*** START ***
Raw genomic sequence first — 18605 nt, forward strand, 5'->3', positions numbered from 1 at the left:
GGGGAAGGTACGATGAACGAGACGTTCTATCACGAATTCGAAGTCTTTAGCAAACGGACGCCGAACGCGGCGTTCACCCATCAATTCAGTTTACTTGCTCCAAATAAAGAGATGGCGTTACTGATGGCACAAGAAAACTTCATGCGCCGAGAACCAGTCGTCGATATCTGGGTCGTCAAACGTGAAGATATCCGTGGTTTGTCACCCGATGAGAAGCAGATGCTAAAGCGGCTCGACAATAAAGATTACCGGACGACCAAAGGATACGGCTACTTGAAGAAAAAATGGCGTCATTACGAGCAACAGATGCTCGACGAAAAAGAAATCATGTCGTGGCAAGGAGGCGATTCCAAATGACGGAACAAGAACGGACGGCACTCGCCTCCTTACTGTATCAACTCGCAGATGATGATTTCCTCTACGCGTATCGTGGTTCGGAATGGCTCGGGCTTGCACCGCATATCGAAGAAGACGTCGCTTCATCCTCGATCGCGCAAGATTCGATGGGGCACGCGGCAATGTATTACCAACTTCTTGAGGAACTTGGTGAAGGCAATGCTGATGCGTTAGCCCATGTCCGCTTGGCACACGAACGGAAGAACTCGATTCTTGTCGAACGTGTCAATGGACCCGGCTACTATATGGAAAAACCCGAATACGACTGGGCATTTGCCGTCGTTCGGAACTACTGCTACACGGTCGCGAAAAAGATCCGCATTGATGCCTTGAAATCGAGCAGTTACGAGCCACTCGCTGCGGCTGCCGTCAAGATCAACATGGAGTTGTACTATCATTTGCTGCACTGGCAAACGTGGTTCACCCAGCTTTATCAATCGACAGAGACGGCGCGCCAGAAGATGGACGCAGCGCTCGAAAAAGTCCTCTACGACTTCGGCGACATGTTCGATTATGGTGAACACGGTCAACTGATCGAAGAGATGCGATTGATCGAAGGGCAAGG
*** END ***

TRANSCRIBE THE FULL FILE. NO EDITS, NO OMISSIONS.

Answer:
Raw genomic sequence first — 18605 nt, forward strand, 5'->3', positions numbered from 1 at the left:
GGGGAAGGTACGATGAACGAGACGTTCTATCACGAATTCGAAGTCTTTAGCAAACGGACGCCGAACGCGGCGTTCACCCATCAATTCAGTTTACTTGCTCCAAATAAAGAGATGGCGTTACTGATGGCACAAGAAAACTTCATGCGCCGAGAACCAGTCGTCGATATCTGGGTCGTCAAACGTGAAGATATCCGTGGTTTGTCACCCGATGAGAAGCAGATGCTAAAGCGGCTCGACAATAAAGATTACCGGACGACCAAAGGATACGGCTACTTGAAGAAAAAATGGCGTCATTACGAGCAACAGATGCTCGACGAAAAAGAAATCATGTCGTGGCAAGGAGGCGATTCCAAATGACGGAACAAGAACGGACGGCACTCGCCTCCTTACTGTATCAACTCGCAGATGATGATTTCCTCTACGCGTATCGTGGTTCGGAATGGCTCGGGCTTGCACCGCATATCGAAGAAGACGTCGCTTCATCCTCGATCGCGCAAGATTCGATGGGGCACGCGGCAATGTATTACCAACTTCTTGAGGAACTTGGTGAAGGCAATGCTGATGCGTTAGCCCATGTCCGCTTGGCACACGAACGGAAGAACTCGATTCTTGTCGAACGTGTCAATGGACCCGGCTACTATATGGAAAAACCCGAATACGACTGGGCATTTGCCGTCGTTCGGAACTACTGCTACACGGTCGCGAAAAAGATCCGCATTGATGCCTTGAAATCGAGCAGTTACGAGCCACTCGCTGCGGCTGCCGTCAAGATCAACATGGAGTTGTACTATCATTTGCTGCACTGGCAAACGTGGTTCACCCAGCTTTATCAATCGACAGAGACGGCGCGCCAGAAGATGGACGCAGCGCTCGAAAAAGTCCTCTACGACTTCGGCGACATGTTCGATTATGGTGAACACGGTCAACTGATCGAAGAGATGCGATTGATCGAAGGGCAAGG